The Pink Visitors in the City

Flamingos with their pink plumage are the annual visitors to the mudflats of Seweri Mumbai. This visit this place in the month of March every year. They arrive here from Rann of Kutchh. This is a treat to watch and an assurance that everything is not lost on the environment front. They come here and since some of us are bent upon destroying the habitat of flora and fauna we are surprised and feel happy about their arrival. They are our guests and that they visit every year, we have to make their visit comfortable.

As you know, the Mumbai is very congested and everyone is fighting for his space. There are garbage heaps everywhere. The approach to Seweri jetty is also strewn with the heaps of garbage. But the visit is rewarding and it is sight to watch them in flight against the hot blue sky.

What brings these pretty birds here? Here is a paradox. Experts believe that they feed on the green algae which contains sulphur mixture from factories.

Some interesting facts about the birds

» Flamingos travel up to 500 km at a stretch, usually flying at higher altitudes to avoid preying eagles.

» The migratory birds flock into the city in winter from the Rann of Kutch and from abroad.

» As the birds feed far from the shore, one needs binoculars to spot them. The former practice of taking a boat to watch flamingos up-close was stopped after the terror attack.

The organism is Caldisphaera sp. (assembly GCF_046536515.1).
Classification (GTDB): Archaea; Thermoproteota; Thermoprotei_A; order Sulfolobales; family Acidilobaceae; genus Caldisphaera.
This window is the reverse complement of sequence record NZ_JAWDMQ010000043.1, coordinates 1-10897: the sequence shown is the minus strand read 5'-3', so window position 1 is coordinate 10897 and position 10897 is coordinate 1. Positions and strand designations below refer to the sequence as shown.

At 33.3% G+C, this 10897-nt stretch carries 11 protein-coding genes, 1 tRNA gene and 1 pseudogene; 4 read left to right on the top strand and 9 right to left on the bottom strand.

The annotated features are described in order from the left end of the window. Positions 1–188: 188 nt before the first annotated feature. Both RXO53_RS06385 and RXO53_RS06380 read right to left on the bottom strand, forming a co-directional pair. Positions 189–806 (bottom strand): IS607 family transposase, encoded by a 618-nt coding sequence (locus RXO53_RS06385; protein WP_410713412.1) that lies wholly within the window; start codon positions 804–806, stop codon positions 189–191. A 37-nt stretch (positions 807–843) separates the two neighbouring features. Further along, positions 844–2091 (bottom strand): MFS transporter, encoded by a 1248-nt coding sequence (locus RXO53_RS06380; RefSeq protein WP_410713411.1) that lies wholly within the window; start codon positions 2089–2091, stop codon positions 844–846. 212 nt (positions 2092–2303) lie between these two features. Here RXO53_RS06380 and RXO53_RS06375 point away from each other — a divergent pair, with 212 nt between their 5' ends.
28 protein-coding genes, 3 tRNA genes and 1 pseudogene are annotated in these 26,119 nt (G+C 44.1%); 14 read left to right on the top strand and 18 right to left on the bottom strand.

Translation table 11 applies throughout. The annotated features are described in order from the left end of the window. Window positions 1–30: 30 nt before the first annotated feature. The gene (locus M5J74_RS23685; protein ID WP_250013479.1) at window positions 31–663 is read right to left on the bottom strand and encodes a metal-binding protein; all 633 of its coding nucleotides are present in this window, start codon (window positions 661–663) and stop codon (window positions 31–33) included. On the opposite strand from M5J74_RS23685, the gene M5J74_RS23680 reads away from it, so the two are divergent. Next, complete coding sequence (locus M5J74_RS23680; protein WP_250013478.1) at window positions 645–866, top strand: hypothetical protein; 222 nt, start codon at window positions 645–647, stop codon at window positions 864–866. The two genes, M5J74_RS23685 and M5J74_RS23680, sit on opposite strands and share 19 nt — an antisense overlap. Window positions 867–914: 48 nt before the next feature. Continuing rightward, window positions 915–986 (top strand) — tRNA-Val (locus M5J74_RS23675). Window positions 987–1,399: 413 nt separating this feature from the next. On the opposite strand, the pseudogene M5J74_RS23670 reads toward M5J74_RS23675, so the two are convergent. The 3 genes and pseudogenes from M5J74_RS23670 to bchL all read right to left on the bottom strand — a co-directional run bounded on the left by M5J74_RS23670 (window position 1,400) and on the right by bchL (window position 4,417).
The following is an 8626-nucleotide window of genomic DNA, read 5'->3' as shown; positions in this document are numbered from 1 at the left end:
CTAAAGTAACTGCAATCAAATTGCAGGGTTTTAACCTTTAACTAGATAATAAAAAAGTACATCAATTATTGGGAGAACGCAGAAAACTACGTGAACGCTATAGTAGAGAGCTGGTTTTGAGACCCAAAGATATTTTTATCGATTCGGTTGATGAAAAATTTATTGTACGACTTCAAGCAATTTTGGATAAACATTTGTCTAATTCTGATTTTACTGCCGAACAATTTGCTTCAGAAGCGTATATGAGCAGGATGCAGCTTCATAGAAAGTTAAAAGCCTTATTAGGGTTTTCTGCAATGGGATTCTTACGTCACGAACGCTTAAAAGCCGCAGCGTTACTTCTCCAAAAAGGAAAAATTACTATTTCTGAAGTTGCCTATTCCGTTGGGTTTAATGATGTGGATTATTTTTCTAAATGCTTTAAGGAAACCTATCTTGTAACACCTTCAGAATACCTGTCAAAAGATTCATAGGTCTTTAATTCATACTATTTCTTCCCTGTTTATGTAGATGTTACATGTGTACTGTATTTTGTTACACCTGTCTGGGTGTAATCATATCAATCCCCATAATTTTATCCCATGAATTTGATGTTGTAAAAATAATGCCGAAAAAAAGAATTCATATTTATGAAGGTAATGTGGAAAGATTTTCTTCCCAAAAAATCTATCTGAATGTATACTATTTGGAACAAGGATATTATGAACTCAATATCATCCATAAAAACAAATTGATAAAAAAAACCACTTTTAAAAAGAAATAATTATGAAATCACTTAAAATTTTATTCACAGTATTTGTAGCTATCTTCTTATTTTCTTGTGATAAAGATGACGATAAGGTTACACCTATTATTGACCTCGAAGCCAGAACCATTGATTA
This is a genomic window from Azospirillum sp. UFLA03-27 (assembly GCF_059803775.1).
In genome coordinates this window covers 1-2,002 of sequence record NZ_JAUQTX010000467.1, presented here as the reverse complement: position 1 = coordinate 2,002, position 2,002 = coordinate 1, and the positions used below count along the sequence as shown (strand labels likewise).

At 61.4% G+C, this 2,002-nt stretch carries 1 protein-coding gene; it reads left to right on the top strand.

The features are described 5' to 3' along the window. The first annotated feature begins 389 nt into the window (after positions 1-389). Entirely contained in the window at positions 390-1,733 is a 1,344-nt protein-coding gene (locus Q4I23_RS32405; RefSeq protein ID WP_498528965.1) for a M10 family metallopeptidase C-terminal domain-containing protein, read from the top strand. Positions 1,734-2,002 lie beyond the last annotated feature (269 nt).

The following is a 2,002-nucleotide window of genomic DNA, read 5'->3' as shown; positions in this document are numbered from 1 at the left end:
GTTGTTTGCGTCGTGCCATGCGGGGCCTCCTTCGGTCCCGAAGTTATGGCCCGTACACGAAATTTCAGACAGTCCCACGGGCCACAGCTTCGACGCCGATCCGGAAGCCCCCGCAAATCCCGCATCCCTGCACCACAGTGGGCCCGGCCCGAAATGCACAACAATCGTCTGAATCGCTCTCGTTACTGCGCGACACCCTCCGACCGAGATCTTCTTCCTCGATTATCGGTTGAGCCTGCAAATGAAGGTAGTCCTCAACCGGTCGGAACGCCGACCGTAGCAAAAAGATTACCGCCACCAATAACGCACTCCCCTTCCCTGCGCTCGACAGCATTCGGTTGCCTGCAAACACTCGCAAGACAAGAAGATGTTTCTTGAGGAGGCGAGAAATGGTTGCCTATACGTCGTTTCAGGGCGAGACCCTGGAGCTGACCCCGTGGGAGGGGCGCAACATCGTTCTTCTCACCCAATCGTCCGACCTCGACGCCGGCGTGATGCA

» At the Sewri mudflats, during high tide, flamingos move to the mangroves to rest and return at low tide to feed.

Two species of flamingos are commonly found in India — the Greater Flamingo and Lesser Flamingo. Greater Flamingos are taller, with black-tipped grey beaks. Their necks are shaped like a perfect ‘S’. Lesser Flamingos( P. minor) are comparatively smaller, pinker and have dark beaks and red eyes. Ninety-five per cent of flamingos found in Mumbai are Lesser Flamingos.

The pink or reddish color of flamingos comes from carotenoid proteins in their diet of animal and plant plankton. These proteins are broken down into pigments by liver enzymes. The source of this varies by species, and affects the saturation of color. Flamingos whose sole diet is blue-green algae are darker in color compared to those who get it second hand (e.g. from animals that have digested blue-green aglae). Zoo-fed flamingos, who often lack the color enhancer in their diet, may be given food with the additive canthaxanthin.

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